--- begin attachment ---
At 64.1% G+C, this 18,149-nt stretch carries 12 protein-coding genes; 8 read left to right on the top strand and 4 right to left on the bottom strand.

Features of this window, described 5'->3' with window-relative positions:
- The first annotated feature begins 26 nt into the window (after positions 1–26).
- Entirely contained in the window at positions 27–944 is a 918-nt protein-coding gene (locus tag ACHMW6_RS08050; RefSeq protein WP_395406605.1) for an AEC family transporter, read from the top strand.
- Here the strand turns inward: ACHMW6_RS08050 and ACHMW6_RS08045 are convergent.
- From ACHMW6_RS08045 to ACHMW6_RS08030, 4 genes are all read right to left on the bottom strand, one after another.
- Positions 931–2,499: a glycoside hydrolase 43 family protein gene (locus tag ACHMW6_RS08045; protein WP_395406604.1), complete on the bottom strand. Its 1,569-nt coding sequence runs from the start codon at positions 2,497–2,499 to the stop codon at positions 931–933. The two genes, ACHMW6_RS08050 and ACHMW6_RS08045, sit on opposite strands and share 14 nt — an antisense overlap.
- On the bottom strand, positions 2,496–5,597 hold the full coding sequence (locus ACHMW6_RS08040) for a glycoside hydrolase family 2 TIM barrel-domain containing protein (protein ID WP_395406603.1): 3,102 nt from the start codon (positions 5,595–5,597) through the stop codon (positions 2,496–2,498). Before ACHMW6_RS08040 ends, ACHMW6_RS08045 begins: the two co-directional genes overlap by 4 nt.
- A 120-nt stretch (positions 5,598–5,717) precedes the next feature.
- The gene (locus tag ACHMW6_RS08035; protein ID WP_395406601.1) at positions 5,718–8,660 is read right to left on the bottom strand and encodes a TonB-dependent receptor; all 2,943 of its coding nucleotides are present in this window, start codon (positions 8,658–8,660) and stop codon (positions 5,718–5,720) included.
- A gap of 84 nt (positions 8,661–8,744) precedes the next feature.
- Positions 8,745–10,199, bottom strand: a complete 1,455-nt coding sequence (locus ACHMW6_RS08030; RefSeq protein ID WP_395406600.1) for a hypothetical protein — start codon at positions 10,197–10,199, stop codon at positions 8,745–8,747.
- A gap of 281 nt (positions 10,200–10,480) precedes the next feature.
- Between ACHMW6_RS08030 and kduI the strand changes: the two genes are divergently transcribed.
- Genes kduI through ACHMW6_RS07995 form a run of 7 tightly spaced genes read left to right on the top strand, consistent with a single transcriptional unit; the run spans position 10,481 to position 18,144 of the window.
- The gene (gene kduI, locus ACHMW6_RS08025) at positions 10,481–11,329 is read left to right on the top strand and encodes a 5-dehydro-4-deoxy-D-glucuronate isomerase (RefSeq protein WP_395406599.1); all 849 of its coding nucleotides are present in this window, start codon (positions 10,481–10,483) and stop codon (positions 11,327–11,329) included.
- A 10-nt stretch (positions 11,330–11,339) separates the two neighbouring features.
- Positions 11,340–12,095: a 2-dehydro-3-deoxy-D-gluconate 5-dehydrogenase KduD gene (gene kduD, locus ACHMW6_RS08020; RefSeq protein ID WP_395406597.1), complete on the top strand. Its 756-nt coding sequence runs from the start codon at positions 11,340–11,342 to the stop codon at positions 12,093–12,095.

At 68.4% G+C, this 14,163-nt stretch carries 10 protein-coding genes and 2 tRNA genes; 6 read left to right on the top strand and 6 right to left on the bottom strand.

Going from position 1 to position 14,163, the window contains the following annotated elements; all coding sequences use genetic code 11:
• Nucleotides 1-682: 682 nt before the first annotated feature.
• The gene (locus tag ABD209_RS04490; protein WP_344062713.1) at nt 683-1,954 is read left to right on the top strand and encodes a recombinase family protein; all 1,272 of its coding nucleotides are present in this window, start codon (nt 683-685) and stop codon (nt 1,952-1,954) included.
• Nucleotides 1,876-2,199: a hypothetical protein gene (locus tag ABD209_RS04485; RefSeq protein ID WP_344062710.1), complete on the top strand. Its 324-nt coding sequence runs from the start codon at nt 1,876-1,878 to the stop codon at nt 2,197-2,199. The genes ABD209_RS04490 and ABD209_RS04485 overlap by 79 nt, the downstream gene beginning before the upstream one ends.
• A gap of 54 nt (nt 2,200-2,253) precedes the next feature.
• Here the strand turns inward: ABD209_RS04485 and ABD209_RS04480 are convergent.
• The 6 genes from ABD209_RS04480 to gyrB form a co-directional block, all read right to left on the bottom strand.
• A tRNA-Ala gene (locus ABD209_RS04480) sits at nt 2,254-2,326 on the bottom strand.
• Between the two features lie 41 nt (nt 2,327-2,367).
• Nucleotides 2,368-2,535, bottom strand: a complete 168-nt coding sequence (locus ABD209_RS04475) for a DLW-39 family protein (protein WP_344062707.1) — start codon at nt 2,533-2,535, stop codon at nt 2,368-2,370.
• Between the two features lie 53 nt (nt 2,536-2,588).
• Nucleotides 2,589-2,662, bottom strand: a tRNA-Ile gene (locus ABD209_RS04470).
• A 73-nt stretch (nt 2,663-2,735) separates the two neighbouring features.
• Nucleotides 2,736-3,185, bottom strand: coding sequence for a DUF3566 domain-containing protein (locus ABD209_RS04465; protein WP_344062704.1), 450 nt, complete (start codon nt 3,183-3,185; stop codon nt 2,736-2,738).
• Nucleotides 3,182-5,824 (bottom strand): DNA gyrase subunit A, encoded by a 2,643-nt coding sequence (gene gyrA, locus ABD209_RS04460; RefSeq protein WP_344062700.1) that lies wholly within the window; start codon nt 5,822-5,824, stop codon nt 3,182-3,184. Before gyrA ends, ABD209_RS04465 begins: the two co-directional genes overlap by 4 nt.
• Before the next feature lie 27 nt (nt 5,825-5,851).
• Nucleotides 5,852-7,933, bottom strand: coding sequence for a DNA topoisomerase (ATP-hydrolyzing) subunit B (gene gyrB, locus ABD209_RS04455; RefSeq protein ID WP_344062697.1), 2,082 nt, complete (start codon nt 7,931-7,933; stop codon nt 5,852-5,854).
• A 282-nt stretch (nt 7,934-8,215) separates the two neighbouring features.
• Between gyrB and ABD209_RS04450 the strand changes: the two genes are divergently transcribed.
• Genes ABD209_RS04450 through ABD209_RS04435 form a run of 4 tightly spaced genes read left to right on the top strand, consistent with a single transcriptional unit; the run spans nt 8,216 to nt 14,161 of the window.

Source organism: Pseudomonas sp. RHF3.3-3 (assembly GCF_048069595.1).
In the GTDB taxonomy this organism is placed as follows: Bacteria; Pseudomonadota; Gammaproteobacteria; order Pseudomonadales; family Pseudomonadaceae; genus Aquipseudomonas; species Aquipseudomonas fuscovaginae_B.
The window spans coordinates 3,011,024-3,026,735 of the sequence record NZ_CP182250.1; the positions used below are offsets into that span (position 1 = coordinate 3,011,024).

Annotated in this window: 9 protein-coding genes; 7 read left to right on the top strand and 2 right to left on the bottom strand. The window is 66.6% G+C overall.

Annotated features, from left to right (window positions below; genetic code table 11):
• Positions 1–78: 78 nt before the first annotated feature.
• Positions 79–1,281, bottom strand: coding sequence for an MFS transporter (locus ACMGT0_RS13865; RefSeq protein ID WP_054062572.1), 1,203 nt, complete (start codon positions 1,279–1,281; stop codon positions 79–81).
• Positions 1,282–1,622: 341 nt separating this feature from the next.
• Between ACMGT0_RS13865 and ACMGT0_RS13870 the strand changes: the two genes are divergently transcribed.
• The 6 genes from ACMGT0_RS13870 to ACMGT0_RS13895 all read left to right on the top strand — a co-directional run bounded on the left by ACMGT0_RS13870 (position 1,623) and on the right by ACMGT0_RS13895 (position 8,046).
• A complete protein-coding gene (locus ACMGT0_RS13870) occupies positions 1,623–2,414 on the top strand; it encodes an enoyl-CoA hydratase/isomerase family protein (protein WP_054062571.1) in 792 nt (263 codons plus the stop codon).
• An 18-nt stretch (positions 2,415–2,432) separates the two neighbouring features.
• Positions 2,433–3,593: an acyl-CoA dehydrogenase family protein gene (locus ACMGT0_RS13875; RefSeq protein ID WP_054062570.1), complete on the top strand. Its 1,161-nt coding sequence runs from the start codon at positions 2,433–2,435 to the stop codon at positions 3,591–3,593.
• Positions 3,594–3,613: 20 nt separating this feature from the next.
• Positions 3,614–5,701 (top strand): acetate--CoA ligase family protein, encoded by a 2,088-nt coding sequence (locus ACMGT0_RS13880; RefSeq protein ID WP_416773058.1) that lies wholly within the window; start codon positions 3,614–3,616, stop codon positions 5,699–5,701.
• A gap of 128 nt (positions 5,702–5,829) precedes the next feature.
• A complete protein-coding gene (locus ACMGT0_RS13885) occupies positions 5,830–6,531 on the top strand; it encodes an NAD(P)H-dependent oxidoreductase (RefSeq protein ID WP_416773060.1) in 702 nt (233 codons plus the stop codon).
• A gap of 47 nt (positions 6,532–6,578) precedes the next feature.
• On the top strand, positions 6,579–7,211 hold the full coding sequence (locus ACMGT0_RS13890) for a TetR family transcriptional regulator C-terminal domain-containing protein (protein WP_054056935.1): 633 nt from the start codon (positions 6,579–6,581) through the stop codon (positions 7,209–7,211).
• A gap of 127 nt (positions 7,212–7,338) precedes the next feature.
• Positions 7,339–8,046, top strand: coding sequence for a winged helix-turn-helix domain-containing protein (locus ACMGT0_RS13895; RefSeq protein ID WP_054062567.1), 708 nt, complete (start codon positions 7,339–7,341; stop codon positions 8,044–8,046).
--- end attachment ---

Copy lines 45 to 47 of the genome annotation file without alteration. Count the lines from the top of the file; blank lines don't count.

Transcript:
• Positions 1–78: 78 nt before the first annotated feature.
• Positions 79–1,281, bottom strand: coding sequence for an MFS transporter (locus ACMGT0_RS13865; RefSeq protein ID WP_054062572.1), 1,203 nt, complete (start codon positions 1,279–1,281; stop codon positions 79–81).
• Positions 1,282–1,622: 341 nt separating this feature from the next.